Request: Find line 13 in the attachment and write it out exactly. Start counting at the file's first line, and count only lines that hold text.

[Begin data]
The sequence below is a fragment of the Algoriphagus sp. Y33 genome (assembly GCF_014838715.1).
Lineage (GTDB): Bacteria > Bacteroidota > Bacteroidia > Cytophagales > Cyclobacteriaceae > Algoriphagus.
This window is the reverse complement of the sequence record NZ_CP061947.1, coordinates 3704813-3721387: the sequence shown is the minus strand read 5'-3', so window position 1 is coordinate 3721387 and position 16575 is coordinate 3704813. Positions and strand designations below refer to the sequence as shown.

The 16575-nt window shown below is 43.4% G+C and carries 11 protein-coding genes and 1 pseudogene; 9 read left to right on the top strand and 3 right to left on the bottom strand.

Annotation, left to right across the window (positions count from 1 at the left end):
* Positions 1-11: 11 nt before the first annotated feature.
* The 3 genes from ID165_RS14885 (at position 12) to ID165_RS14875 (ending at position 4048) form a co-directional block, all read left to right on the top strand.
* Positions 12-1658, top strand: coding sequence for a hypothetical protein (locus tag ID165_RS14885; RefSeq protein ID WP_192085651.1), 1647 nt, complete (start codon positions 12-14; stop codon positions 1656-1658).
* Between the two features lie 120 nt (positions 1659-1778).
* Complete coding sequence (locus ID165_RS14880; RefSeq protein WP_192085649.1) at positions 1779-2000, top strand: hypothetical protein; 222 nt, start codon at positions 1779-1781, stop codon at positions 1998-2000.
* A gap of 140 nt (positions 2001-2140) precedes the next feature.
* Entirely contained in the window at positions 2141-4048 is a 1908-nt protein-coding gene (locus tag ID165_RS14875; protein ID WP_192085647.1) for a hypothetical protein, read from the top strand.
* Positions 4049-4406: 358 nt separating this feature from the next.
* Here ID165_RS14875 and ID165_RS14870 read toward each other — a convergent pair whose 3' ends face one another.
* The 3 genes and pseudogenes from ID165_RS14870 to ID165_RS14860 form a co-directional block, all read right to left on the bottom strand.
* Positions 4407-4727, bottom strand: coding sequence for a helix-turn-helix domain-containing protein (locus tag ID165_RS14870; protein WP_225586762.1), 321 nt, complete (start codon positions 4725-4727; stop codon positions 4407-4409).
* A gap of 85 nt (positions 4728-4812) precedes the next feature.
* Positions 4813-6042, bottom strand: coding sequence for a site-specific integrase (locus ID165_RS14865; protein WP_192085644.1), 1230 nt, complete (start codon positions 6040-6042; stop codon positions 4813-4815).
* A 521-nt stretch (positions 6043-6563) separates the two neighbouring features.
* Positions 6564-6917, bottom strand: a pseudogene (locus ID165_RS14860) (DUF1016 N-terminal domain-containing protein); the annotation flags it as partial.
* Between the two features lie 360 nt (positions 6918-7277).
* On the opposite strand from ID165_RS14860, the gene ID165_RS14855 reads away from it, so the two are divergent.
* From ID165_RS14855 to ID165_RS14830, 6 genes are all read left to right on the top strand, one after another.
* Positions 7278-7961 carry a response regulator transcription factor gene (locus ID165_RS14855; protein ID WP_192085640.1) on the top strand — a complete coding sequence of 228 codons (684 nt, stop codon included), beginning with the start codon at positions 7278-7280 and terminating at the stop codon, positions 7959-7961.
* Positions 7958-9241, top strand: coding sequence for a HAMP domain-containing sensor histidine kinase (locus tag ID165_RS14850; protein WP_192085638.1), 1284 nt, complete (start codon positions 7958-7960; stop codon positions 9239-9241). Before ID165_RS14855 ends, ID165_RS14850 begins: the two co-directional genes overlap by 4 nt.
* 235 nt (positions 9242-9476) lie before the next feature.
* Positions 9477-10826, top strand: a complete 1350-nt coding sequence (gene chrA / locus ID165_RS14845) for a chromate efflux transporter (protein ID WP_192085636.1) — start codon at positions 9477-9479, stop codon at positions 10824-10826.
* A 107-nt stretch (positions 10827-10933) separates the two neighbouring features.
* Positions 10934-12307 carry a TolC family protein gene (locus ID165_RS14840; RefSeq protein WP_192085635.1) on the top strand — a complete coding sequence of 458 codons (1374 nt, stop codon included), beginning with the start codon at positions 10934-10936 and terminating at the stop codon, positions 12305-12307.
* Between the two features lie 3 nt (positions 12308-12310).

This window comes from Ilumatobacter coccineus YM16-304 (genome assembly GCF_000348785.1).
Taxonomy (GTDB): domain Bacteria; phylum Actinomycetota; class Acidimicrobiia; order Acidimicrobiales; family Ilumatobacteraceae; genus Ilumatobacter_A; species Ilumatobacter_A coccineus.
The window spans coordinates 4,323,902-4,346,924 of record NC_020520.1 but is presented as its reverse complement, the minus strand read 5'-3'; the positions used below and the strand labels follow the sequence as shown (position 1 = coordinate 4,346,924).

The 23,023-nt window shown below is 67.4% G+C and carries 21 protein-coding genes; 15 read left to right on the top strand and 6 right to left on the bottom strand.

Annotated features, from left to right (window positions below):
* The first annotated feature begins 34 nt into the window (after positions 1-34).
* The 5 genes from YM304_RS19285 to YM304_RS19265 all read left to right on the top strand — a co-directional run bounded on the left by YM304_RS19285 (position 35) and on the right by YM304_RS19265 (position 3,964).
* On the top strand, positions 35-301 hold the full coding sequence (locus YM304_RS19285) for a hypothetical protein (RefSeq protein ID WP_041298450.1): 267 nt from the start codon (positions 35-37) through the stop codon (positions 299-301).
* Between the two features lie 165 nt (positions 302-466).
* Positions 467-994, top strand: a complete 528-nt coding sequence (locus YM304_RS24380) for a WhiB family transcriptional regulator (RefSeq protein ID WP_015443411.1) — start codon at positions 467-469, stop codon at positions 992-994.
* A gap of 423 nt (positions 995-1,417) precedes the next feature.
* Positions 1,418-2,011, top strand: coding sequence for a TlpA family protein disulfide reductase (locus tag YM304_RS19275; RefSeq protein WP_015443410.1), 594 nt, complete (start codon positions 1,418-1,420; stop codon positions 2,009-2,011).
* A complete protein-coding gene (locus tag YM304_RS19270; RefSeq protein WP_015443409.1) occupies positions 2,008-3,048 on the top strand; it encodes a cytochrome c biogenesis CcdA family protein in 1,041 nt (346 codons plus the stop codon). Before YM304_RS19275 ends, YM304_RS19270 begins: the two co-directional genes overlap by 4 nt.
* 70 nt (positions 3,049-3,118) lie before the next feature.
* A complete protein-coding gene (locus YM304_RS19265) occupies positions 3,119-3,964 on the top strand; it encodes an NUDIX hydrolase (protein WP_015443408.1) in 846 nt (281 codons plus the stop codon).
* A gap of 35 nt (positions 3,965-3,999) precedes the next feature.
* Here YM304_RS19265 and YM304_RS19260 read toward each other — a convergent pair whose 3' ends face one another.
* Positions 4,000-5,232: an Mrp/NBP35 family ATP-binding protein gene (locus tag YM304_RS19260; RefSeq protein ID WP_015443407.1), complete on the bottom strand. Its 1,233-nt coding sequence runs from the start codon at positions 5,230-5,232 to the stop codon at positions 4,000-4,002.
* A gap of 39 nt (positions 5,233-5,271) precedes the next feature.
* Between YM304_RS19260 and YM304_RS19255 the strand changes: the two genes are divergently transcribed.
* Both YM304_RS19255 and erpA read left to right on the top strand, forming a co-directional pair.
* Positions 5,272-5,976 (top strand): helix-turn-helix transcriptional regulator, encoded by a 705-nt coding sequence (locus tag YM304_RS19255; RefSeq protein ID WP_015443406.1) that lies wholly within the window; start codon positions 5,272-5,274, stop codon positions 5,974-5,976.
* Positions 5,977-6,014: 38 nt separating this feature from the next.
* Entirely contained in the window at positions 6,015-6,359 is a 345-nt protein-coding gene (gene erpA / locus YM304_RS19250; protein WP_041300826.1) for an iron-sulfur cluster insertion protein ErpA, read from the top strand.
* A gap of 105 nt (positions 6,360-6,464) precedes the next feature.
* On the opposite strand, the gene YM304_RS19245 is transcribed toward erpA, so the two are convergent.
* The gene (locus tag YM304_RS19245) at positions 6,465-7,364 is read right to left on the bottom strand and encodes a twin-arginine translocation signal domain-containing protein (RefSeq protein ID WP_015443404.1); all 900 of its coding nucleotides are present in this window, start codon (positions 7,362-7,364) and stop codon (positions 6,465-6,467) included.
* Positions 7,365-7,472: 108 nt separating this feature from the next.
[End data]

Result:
* Positions 4049-4406: 358 nt separating this feature from the next.